Eventually, the Act was repealed by the 1943 Magnuson Act, but it only permitted an annual quota of 105 Chinese immigrants. This quota system was finally lifted by the Immigration and Nationality Act of 1965. Since then, about one quarter of all immigrants to the U.S. have been of Asian descent.
“There’s a saying that ‘the wheels of justice grind slowly, but they grind exceedingly fine.’ What that means to me is that in the United States, which cherishes and honors its history, mistakes like exclusion of Mr. Chang from the California bar in 1890 must be acknowledged and rectified.” – Gabriel “Jack” Chin, UC Davis, Professor of Law
More than a century after being denied entry to the California State Bar, Hong Yen Chang was granted posthumous admission thanks to the work of UC Davis law students. With the help of law professor Gabriel “Jack” Chin, in 2015 they successfully petitioned the California State Bar and California Supreme Court for Mr. Chang’s admission. Mr. Chang was also honored by Columbia Law School, which announced that as of January 1, 2021, their Center for Chinese Legal Studies would be known as the Hong Yen Chang Center for Chinese Legal Studies. Benjamin L. Liebman, Columbia Professor of Law said, “Our community has been strengthened immeasurably by generations of students and scholars from China, as well as by generations of Asian Americans. How fitting, then, that we name the center in honor of our very first Chinese student…and [the] first Chinese American admitted to practice law.”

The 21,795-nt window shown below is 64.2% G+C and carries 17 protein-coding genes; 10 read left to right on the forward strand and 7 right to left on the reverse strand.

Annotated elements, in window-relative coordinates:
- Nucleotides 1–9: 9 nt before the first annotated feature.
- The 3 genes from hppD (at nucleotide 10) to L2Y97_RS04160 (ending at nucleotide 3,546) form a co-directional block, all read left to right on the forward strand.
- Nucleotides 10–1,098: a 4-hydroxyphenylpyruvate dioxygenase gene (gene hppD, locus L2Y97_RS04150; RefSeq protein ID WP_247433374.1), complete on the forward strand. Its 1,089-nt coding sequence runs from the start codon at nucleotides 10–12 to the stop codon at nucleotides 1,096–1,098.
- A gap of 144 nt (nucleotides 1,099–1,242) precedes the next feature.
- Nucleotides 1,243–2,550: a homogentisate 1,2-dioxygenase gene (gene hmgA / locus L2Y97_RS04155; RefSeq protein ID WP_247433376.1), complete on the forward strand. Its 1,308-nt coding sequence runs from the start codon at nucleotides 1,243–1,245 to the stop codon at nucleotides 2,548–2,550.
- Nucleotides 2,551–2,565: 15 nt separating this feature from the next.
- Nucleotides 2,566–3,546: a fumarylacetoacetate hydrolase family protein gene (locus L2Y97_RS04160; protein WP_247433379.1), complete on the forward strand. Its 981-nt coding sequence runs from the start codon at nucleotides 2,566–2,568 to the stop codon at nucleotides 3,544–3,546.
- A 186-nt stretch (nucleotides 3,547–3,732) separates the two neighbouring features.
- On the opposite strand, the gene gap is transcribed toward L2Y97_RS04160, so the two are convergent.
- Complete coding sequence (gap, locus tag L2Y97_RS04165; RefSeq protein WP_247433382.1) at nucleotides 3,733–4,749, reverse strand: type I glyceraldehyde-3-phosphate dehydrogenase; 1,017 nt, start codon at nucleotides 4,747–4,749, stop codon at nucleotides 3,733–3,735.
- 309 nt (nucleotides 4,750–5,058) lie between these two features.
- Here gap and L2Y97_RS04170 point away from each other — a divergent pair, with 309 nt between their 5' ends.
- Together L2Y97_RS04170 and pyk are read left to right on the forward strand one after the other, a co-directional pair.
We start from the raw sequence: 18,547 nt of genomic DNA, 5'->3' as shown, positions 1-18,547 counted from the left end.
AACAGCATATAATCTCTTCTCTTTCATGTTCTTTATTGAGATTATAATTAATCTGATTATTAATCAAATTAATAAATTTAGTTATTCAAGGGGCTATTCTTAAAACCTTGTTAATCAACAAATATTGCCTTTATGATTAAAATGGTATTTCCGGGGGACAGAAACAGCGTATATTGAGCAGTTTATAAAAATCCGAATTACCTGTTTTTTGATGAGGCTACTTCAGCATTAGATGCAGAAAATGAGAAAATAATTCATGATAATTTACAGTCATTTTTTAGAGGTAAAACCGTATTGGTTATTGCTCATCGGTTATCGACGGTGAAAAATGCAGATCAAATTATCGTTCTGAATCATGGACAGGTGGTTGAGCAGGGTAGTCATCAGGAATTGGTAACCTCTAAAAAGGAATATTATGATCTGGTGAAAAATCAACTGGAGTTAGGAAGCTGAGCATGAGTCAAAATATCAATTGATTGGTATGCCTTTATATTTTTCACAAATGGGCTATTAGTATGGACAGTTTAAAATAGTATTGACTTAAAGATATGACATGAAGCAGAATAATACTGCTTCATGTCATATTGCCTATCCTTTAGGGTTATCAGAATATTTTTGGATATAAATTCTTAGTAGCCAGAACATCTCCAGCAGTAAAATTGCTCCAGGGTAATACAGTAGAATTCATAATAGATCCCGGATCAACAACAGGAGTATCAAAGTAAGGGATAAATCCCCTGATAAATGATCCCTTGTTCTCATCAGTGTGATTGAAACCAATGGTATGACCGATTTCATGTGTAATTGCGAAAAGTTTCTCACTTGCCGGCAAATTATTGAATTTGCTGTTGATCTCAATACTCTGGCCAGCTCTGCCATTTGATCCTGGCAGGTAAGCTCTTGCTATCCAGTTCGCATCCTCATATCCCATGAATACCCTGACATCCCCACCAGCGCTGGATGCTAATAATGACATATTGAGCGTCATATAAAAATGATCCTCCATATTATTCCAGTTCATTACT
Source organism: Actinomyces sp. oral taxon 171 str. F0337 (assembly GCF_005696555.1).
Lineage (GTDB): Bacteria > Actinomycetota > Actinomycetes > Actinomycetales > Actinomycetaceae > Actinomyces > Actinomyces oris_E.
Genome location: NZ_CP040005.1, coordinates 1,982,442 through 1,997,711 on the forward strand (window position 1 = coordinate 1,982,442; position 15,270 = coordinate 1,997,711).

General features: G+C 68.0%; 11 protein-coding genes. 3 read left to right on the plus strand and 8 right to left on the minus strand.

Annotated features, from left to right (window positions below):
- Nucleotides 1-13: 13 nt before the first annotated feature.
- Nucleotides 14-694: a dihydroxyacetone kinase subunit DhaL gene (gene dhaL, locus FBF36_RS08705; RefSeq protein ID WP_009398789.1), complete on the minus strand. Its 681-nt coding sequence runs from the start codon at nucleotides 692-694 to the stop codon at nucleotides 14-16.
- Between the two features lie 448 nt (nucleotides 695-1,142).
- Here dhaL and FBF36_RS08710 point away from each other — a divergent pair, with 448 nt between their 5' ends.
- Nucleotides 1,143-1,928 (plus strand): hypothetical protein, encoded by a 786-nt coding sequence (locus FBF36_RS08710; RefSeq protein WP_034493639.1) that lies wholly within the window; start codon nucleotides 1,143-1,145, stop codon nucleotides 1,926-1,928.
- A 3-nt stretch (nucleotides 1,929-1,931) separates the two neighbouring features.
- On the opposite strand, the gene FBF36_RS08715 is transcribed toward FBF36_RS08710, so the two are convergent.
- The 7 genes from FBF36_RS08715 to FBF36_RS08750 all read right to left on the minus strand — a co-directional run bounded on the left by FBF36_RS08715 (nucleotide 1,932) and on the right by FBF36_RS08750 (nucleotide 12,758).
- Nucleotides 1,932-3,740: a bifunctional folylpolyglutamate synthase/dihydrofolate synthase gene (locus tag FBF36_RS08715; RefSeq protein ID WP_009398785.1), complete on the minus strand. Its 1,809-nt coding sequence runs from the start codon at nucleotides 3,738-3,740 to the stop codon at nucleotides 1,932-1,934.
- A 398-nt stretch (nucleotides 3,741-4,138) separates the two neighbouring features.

Today, the United States is comprised of more than twenty-two million people of Asian descent, and by 2055 they are projected to be the largest immigrant group in the U.S. Yet, following the influx of COVID-19 cases, the U.S. was again burdened with a wave of anti-Asian attacks.
Better education regarding the history of Chinese Exclusion in America is still needed. The history of the Act, as well as its remnants in the United States, is not included in a majority of the K-12 history curriculum in the U.S. Whether or not to include the Act in their social studies curriculum at all is often left to the discretion of individual teachers, who face pressure to cover a large amount of content in a short amount of time. Professor of Asian American Studies at San Francisco State University, Russell Jeung, whose student population is nearly one-third AAPI, noted that many of his students had never heard of the Act before their undergraduate studies and that “[t]hey realize they had a whole history omitted.” In an effort to encourage the ethnic studies movement, former governor of California, Jerry Brown, signed legislation to create a statewide Ethnic Studies curriculum that went into effect in 2019.
Author Biography: Amanda Bini is a moderator of the International Law Society’s International Law and Policy Brief (ILPB) and a J.D. candidate at The George Washington University Law School (GW). She has Bachelor of Science Degrees in Criminal Justice and Business Administration from Northeastern University. She is also a junior staff member of GW’s Federal Circuit Bar Journal.